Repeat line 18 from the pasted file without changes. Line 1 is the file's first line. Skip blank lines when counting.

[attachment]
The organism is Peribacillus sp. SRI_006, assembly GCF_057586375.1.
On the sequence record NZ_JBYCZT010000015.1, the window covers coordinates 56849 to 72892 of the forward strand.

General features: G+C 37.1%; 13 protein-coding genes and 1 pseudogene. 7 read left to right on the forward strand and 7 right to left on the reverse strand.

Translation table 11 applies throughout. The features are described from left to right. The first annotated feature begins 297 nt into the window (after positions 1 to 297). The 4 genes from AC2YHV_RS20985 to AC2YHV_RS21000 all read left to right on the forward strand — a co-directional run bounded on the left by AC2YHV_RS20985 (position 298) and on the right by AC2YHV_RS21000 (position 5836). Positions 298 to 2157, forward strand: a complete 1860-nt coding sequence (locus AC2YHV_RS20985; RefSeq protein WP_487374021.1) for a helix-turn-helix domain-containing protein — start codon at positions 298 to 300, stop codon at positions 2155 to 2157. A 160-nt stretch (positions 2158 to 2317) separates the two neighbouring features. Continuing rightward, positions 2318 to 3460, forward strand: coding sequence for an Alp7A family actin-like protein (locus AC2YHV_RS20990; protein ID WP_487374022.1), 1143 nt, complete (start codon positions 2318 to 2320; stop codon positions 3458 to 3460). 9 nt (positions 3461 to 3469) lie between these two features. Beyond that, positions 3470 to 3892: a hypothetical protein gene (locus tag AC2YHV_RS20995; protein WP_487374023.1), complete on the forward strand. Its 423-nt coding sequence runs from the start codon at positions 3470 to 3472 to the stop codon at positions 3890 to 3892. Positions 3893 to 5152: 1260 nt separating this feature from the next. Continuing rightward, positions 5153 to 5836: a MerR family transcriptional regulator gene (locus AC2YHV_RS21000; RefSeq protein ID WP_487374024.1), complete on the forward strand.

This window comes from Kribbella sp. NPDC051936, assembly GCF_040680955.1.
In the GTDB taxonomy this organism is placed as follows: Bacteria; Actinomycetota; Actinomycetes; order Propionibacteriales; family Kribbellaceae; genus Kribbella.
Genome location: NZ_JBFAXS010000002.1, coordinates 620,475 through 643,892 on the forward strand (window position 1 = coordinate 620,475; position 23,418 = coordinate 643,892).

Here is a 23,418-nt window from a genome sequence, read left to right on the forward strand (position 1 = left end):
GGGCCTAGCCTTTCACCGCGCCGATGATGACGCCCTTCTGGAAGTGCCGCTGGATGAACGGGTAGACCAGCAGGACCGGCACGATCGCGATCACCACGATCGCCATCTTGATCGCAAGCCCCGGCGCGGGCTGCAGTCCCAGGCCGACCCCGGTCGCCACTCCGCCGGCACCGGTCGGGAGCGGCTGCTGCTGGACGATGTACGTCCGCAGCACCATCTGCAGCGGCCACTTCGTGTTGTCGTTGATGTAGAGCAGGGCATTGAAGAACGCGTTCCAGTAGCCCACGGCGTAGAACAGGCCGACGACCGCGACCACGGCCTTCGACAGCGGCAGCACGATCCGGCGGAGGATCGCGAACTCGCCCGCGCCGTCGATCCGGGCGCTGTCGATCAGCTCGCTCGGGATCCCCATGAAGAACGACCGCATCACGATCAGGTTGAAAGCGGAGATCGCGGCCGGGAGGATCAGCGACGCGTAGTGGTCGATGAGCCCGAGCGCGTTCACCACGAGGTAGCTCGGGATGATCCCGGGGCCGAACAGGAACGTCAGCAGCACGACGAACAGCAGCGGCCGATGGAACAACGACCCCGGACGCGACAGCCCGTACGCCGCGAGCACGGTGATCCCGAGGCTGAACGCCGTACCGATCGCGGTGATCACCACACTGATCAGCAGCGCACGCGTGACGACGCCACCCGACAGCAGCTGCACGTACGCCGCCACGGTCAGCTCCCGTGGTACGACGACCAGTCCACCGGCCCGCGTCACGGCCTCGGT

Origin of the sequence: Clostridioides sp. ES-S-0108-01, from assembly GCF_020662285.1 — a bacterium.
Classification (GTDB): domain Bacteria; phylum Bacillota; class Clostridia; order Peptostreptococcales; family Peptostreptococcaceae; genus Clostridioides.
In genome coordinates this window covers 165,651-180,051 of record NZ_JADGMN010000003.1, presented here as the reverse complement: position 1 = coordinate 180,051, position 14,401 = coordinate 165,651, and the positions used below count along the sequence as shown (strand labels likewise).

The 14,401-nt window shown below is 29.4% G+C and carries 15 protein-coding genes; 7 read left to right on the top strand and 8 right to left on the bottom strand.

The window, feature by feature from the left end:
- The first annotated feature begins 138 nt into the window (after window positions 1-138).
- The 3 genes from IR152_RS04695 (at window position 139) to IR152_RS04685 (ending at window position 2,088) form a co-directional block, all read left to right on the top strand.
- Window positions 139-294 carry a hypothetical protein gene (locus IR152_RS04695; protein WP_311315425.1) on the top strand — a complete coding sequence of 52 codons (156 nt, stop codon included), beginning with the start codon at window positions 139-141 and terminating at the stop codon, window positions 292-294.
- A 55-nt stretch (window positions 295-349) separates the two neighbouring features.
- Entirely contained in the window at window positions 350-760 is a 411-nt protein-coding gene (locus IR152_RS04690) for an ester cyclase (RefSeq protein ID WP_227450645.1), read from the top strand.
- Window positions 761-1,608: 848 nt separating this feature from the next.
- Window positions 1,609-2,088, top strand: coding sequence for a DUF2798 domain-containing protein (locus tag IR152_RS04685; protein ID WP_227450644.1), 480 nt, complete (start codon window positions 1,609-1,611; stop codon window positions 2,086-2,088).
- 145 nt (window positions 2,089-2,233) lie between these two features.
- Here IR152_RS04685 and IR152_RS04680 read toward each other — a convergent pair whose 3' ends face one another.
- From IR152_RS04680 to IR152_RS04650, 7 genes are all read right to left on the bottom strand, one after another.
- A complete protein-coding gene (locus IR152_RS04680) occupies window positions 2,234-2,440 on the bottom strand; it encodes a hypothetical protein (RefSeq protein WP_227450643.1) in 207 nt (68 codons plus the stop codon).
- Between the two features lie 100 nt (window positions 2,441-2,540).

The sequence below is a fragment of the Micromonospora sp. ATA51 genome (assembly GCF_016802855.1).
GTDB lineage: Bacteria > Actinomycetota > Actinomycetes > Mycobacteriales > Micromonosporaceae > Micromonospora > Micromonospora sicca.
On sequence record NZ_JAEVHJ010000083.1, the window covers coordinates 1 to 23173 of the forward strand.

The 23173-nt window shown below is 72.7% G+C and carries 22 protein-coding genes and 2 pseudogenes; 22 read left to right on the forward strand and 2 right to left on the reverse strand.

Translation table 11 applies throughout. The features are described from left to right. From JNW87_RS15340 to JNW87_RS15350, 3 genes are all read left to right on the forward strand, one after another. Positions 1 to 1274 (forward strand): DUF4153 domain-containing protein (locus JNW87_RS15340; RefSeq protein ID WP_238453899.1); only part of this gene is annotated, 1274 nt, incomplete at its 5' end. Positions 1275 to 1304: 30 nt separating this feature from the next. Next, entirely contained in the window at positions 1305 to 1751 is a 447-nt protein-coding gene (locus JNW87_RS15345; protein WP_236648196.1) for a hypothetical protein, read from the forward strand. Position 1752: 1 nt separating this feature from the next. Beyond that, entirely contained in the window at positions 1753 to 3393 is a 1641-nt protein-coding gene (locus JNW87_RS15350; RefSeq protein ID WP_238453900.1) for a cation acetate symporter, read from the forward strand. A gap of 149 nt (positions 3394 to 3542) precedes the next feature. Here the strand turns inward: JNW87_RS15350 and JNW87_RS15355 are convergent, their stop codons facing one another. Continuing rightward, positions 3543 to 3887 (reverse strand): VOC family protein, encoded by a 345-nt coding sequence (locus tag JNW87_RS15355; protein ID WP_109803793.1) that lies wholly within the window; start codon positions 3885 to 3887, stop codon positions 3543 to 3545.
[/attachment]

- A 55-nt stretch (window positions 295-349) separates the two neighbouring features.